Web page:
A fine line and being a good neighbor | Mark’s Remarks


In my book, neighbors are supposed to be neighborly. When you live next door to a person, or even on the same street, there are a few things you should be doing. 

Neighbors wave to one another. Neighbors roll down the window and make conversation. Sometimes,  neighbors help one another out of a jam. Neighbors share, advise, support and empathize. As I said, that’s what a neighbor is in my book.

I’m afraid I take it personally if someone doesn’t wave, smile, or say hello.  But maybe that’s just me.  

We’ve been blessed with some pretty awesome neighbors. I can’t complain a bit. Sure, we’ve lived around people who don’t wave, who are sour or hard to get to know. Some neighbors are meant to live far out in the middle of nowhere with no one around to worry about.

When you live next to other people, there are common courtesies you just have to decide to extend.  After all, you don’t always know what the other person is dealing with, so you can’t be too judgmental.  

It’s easy to look at your neighbor’s house and property with a judgmental eye.  How clean is the outside of their house? How do they keep their yard? Are their windows washed?

Do they park their cars on the street? Is their big oak tree hanging over into my yard, dropping great bunches of sap onto the windshield of my car? Perhaps. But we have to pick our battles and they’re nothing worse than living next to or near someone you can’t get along with.

We had a little used car a few years ago. It wasn’t the prettiest vehicle around, but it worked and we were thankful to have it. I parked it on the street for a few days, maybe several, while the boys were home and other cars were on the driveway. 

One day, I got home from school to find a note written on light blue construction paper. It said “if this doesn’t run, have it towed instead of parking it here.” The note wasn’t signed. Yet, someone felt a great need to express their opinion. It didn’t take me long to dismiss the incident, and part of me wanted to leave the car there a few more days. In any case, I thought it was a juvenile and cowardly act and I still don’t know who put it there.  I no longer care.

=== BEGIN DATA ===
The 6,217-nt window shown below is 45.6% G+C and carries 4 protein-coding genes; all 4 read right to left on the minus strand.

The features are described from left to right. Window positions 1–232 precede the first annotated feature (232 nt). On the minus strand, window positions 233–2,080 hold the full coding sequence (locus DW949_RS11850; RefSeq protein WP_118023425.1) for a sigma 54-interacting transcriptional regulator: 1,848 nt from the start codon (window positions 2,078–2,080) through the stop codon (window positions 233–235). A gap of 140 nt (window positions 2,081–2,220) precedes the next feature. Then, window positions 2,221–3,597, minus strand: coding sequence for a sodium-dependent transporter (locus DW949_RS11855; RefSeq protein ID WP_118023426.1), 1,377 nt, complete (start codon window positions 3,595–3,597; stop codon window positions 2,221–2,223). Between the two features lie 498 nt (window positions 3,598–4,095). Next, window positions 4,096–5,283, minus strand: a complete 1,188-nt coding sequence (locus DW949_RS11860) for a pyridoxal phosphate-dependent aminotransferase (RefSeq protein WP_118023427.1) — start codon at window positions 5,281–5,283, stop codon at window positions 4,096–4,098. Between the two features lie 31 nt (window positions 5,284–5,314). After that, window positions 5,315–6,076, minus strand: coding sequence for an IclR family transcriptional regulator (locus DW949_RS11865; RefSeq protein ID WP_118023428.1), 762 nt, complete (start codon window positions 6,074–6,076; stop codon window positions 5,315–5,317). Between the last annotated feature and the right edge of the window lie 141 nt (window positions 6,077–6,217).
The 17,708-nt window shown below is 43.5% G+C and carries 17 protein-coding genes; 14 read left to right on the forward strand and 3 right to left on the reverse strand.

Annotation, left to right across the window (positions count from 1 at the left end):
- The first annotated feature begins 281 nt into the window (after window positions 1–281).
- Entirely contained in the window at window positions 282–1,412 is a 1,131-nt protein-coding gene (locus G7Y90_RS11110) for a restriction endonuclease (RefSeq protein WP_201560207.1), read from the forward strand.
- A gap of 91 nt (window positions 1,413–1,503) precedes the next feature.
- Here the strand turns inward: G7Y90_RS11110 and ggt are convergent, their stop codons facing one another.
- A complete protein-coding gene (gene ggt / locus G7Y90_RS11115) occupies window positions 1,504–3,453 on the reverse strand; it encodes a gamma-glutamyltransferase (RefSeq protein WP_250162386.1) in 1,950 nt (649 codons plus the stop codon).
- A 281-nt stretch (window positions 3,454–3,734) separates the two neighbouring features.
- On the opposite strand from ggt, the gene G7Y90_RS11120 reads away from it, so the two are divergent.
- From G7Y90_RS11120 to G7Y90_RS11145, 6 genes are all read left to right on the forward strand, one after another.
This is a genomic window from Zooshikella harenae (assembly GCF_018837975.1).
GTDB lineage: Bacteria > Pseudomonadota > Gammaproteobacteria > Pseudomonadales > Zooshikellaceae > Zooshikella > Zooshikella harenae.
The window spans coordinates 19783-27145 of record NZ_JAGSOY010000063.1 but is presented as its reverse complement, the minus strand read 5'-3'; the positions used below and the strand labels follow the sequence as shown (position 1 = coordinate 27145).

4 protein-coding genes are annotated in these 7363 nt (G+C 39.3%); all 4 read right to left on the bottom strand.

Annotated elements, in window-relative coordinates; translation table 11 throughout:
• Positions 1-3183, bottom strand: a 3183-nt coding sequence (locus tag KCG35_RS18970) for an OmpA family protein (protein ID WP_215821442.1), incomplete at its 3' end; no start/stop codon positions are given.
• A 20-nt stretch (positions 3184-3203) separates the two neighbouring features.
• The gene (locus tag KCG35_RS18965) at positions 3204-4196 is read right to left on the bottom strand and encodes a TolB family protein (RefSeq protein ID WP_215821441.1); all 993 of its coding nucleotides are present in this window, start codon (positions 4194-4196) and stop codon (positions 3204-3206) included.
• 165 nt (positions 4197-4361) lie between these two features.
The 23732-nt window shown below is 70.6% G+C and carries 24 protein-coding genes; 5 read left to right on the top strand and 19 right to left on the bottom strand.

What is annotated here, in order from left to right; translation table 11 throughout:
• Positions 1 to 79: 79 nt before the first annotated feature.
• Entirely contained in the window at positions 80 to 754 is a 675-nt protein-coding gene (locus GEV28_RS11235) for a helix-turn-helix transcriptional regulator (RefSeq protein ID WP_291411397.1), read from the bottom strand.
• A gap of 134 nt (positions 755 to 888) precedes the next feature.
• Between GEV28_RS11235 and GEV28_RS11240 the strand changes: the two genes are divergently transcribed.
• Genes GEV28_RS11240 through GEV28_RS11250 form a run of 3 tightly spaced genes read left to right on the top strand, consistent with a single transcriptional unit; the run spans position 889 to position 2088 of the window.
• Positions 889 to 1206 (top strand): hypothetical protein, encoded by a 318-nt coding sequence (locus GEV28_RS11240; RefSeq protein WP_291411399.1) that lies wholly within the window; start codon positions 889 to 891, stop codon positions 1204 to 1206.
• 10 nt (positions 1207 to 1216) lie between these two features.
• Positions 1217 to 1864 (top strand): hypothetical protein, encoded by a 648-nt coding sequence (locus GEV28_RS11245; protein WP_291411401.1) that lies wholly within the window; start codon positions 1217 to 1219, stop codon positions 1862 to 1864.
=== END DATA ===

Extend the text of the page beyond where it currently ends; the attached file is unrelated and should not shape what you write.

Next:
But it just goes to show you how some people are.  Even neighbors.

Right now, my yard is the messiest on the street.  If I am wrong, I can guarantee you it is close to the top three messiest.  We might as well live in the middle of the forest. There are loads of leaves on the roof of the house. Our backyard is a beautiful blanket of leaves, and there are only a few left on the trees back there.  The flowerbeds are level full. Leaves blow across the sidewalk and driveway, and if the leaves were actually colorful, it might be a pretty autumn scene.

The old railroad ties in the back play yard are rotting and sometimes, when it rains, it washes the play yard gravel into the neighbor’s yard. The railroad ties are in great need of repair, and I’ve even had estimates on the job. But, as usual, other needs, like purchasing food, must be met before we can afford this cosmetic improvement to our yard.  

If the neighbors don’t understand, they will have to. It will eventually get completed when we have the money.

In my perfectionist mind, I stress a little over the condition of my yard.  I see myself with endless hours to pick up leaves, rake, mulch and pick up small pieces of gravel everytime one washes across the property line. I see myself having the money to build a tall fortress next to our play yard. I’m sure there would be people who would appreciate that.

But right now, the reality is this: we have other priorities. Right now, in this season of my life, the best way to take care of the yard is to wait until the trees have dropped all their leaves and rake, blow and mulch in one day. This seems to be the most logical, considering our family schedule and day-to-day comings and goings. It’s the best we can do right now, I’m afraid.

I drive down the roads of other neighborhoods and can spot the houses of people like me. I know which yards are owned by retired folks or by folks who are better time managers than I am. I feel a kinship with the ones like me and I envy the other types of people.

There is a fine line between the yards of the neat and tidy and the yards of the busy “rake it once” people like me. The neat and tidy yards are raked and mulched and have a neat “mowing line” border to their yard. You can see the property line. The raked, manicured lawn butts up against the straggly, leaf blanketed yard. 

It does make me smile, though. I find humor in it.

Like I said, we have been blessed with great neighbors. I’m sure they know we have family obligations and are financially challenged. I probably worry about them judging us because I myself can be a jerky, judgmental person.  I’m sure they understand, though.

If they don’t, I’ll have to resort to two of my favorite words: tough patootie.

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